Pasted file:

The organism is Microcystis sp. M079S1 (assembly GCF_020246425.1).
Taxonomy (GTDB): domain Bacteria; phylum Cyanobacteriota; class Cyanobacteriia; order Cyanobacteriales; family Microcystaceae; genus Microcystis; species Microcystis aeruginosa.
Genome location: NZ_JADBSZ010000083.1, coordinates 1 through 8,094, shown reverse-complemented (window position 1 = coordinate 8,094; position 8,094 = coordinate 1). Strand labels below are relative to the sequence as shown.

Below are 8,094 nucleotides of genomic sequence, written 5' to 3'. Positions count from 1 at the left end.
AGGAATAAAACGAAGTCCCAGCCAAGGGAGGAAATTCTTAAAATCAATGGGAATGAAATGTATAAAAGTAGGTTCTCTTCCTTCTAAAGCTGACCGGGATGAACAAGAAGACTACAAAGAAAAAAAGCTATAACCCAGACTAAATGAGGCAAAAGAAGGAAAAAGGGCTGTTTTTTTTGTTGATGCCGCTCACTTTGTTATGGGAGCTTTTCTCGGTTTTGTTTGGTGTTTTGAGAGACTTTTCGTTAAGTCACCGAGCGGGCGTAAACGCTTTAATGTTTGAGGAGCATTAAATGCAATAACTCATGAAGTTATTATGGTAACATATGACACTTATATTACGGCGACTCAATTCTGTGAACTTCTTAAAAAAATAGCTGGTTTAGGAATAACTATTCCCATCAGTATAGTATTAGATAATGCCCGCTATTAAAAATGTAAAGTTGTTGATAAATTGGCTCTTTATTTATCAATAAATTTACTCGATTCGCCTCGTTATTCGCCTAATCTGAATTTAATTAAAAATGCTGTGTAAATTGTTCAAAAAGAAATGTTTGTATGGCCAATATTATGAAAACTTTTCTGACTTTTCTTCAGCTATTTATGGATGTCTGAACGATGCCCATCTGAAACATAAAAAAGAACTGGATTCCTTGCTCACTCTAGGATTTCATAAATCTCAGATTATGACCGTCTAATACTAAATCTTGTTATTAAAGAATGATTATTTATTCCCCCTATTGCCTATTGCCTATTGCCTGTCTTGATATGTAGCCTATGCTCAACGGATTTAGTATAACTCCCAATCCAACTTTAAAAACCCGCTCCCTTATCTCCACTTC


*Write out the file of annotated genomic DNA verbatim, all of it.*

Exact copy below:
The organism is Microcystis sp. M079S1 (assembly GCF_020246425.1).
Taxonomy (GTDB): domain Bacteria; phylum Cyanobacteriota; class Cyanobacteriia; order Cyanobacteriales; family Microcystaceae; genus Microcystis; species Microcystis aeruginosa.
Genome location: NZ_JADBSZ010000083.1, coordinates 1 through 8,094, shown reverse-complemented (window position 1 = coordinate 8,094; position 8,094 = coordinate 1). Strand labels below are relative to the sequence as shown.

Below are 8,094 nucleotides of genomic sequence, written 5' to 3'. Positions count from 1 at the left end.
AGGAATAAAACGAAGTCCCAGCCAAGGGAGGAAATTCTTAAAATCAATGGGAATGAAATGTATAAAAGTAGGTTCTCTTCCTTCTAAAGCTGACCGGGATGAACAAGAAGACTACAAAGAAAAAAAGCTATAACCCAGACTAAATGAGGCAAAAGAAGGAAAAAGGGCTGTTTTTTTTGTTGATGCCGCTCACTTTGTTATGGGAGCTTTTCTCGGTTTTGTTTGGTGTTTTGAGAGACTTTTCGTTAAGTCACCGAGCGGGCGTAAACGCTTTAATGTTTGAGGAGCATTAAATGCAATAACTCATGAAGTTATTATGGTAACATATGACACTTATATTACGGCGACTCAATTCTGTGAACTTCTTAAAAAAATAGCTGGTTTAGGAATAACTATTCCCATCAGTATAGTATTAGATAATGCCCGCTATTAAAAATGTAAAGTTGTTGATAAATTGGCTCTTTATTTATCAATAAATTTACTCGATTCGCCTCGTTATTCGCCTAATCTGAATTTAATTAAAAATGCTGTGTAAATTGTTCAAAAAGAAATGTTTGTATGGCCAATATTATGAAAACTTTTCTGACTTTTCTTCAGCTATTTATGGATGTCTGAACGATGCCCATCTGAAACATAAAAAAGAACTGGATTCCTTGCTCACTCTAGGATTTCATAAATCTCAGATTATGACCGTCTAATACTAAATCTTGTTATTAAAGAATGATTATTTATTCCCCCTATTGCCTATTGCCTATTGCCTGTCTTGATATGTAGCCTATGCTCAACGGATTTAGTATAACTCCCAATCCAACTTTAAAAACCCGCTCCCTTATCTCCACTTC